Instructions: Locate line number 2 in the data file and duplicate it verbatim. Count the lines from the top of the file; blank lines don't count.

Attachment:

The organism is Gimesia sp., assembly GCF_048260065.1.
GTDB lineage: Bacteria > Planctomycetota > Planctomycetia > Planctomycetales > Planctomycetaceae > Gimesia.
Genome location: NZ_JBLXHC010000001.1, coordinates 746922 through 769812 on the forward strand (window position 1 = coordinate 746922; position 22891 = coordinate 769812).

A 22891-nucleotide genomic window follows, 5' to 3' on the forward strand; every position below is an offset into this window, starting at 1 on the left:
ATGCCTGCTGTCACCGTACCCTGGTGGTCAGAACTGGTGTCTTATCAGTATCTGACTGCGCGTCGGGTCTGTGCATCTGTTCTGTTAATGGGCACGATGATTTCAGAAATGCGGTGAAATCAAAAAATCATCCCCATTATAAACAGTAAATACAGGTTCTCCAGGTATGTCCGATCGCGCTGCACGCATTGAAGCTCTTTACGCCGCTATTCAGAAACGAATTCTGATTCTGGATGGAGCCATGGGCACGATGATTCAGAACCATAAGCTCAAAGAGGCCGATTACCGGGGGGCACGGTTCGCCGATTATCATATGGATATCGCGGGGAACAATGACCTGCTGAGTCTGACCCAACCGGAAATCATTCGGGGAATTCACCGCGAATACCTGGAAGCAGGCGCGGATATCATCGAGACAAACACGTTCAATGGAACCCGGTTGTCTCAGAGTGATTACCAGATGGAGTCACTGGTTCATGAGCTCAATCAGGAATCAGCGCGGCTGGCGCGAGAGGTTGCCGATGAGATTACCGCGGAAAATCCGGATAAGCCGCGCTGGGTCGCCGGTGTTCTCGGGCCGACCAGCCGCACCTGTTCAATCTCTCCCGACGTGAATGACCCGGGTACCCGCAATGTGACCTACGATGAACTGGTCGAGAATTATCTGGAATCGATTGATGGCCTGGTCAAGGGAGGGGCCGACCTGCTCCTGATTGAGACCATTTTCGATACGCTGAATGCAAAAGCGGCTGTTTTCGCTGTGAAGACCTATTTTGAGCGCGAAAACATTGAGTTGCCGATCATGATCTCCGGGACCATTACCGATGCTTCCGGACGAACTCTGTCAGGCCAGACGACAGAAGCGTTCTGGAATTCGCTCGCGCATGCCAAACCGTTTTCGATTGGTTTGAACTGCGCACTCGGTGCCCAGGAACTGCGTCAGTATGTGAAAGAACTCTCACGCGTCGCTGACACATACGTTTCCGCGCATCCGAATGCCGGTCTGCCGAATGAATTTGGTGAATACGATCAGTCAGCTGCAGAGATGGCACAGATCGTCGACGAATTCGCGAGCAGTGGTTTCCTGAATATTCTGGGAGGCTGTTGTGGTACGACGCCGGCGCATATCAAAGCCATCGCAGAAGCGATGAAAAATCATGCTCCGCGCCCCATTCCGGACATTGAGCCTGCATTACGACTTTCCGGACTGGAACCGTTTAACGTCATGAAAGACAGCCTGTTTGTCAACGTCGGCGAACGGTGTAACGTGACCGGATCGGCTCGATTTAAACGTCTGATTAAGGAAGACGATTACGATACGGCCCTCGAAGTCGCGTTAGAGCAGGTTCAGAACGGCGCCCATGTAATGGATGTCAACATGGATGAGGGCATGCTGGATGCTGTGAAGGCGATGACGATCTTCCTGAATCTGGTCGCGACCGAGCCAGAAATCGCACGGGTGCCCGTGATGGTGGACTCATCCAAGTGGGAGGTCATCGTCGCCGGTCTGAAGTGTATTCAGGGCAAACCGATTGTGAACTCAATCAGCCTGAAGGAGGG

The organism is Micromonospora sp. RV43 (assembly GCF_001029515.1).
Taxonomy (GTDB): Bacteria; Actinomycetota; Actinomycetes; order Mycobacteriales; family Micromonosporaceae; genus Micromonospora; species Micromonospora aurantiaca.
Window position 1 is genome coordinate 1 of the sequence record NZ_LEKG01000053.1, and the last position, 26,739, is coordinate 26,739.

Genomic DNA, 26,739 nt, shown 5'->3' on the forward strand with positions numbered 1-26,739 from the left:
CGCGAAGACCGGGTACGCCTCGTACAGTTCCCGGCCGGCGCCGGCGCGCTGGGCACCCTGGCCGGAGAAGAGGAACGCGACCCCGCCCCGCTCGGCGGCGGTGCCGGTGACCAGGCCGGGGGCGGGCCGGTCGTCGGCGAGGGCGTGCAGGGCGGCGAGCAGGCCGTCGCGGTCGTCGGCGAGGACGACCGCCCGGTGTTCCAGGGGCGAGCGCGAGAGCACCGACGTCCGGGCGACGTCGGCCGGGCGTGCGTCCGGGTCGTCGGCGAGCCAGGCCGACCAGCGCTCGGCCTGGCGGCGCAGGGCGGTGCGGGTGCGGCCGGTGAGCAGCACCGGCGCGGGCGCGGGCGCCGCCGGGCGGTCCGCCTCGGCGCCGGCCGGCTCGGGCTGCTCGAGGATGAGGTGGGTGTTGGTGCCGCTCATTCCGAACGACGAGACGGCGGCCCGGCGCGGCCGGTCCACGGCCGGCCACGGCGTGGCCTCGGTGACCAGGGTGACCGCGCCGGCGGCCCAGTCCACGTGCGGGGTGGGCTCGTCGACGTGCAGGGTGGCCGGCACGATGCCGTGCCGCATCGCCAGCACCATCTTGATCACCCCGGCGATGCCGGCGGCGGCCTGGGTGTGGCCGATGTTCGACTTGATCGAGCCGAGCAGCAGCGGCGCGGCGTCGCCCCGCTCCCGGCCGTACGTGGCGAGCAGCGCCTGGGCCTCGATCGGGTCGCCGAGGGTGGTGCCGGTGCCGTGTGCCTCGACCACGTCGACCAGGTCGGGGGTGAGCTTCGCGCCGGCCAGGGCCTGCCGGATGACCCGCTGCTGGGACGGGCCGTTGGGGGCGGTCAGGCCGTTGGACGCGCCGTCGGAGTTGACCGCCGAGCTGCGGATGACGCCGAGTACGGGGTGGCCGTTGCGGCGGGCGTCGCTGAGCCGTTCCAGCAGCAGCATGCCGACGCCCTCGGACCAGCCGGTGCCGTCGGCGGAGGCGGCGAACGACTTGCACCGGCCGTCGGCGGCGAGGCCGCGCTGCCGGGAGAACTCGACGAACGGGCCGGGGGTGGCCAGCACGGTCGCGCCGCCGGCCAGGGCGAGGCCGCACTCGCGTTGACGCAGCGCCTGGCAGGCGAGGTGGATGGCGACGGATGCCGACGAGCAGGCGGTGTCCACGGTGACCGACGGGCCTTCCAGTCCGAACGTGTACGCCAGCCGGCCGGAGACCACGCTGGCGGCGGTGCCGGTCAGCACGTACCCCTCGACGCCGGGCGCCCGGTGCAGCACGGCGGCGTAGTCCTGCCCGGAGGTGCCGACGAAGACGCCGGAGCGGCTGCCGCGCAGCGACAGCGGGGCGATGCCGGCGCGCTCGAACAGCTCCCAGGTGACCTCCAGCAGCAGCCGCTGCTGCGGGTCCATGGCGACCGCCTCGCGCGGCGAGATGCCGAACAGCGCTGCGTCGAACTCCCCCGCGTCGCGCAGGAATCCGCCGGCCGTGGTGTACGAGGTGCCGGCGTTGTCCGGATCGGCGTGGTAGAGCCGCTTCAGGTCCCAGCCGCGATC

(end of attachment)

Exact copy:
GTDB lineage: Bacteria > Planctomycetota > Planctomycetia > Planctomycetales > Planctomycetaceae > Gimesia.